Digitization of selling activity and sales force performanceAn empirical investigation

Devon Johnson, Montclair State University
Sundar Bharadwaj, Goizueta Business School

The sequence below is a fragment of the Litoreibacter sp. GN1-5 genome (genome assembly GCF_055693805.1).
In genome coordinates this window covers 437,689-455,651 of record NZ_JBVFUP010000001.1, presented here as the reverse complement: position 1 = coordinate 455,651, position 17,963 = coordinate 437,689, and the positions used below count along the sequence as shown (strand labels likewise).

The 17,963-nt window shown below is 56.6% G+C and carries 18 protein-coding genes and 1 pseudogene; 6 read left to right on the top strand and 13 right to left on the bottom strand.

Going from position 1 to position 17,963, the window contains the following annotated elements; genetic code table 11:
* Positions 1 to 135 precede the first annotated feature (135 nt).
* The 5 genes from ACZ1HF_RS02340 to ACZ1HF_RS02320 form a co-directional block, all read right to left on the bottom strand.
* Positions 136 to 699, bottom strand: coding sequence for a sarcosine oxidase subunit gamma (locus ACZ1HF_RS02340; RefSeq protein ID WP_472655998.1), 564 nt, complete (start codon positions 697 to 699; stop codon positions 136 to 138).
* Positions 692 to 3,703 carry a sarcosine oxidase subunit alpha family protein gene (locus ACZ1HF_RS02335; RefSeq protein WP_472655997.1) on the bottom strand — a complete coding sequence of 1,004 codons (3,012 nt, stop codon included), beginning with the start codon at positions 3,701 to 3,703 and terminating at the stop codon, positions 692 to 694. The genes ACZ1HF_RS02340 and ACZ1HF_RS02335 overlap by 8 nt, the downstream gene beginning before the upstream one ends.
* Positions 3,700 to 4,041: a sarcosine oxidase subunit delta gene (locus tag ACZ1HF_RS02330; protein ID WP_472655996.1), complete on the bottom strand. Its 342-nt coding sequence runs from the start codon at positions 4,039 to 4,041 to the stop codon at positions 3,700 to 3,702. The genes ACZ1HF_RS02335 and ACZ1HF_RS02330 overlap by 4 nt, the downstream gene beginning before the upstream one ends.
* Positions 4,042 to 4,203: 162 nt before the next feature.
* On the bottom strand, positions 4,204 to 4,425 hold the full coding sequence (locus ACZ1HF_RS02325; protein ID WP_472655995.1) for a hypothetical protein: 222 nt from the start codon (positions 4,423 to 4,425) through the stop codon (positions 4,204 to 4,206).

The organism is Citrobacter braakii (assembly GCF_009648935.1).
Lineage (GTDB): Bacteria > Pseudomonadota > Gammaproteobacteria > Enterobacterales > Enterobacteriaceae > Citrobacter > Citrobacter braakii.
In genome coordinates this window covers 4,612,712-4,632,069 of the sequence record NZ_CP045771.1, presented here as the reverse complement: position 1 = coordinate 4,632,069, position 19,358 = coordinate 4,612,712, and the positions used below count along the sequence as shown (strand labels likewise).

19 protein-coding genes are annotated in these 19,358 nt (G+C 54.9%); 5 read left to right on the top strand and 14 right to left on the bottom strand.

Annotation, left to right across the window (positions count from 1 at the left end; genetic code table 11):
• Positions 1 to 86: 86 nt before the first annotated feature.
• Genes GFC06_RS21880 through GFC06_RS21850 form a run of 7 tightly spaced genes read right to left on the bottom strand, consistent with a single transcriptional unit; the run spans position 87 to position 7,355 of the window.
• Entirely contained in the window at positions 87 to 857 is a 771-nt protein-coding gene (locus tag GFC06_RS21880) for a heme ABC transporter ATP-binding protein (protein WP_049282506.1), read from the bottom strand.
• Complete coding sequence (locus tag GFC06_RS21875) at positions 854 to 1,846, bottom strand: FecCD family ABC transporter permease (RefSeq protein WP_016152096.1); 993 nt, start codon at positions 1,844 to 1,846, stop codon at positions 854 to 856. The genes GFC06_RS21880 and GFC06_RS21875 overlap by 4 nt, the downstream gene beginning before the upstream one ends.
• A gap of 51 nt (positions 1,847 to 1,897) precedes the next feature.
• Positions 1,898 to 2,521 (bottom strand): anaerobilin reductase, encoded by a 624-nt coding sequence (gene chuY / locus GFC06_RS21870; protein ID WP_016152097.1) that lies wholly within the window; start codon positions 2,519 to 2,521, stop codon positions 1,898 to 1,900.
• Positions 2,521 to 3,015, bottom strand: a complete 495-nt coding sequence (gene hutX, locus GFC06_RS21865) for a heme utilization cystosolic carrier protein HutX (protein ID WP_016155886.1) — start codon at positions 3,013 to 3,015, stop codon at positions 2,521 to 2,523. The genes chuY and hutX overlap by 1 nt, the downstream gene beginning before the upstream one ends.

Firms are creating a digitized selling capability by developing Web sites designed to provide information and conduct transactions with customers, replacing many routine sales force activities. The authors use the motivation-ability framework to shape a conceptual model that examines the effects of the digitization of selling activity on two salesperson outcomes: salesperson effectiveness and salesperson job insecurity. Using data from salespeople in 168 firms, they assess the moderating effects of environmental-level motivational factors and firm-level ability factors on the impact of digitization of selling activity on salesperson effectiveness and job insecurity. The results reveal that digitization has the paradoxical effect of improving sales-person effectiveness and heightening job insecurity concerns, and also that managers can improve the technology-enabled multichannel capabilities of the firm by giving priority attention to human capital improvement, sales force control systems, and communication of the digitization strategy.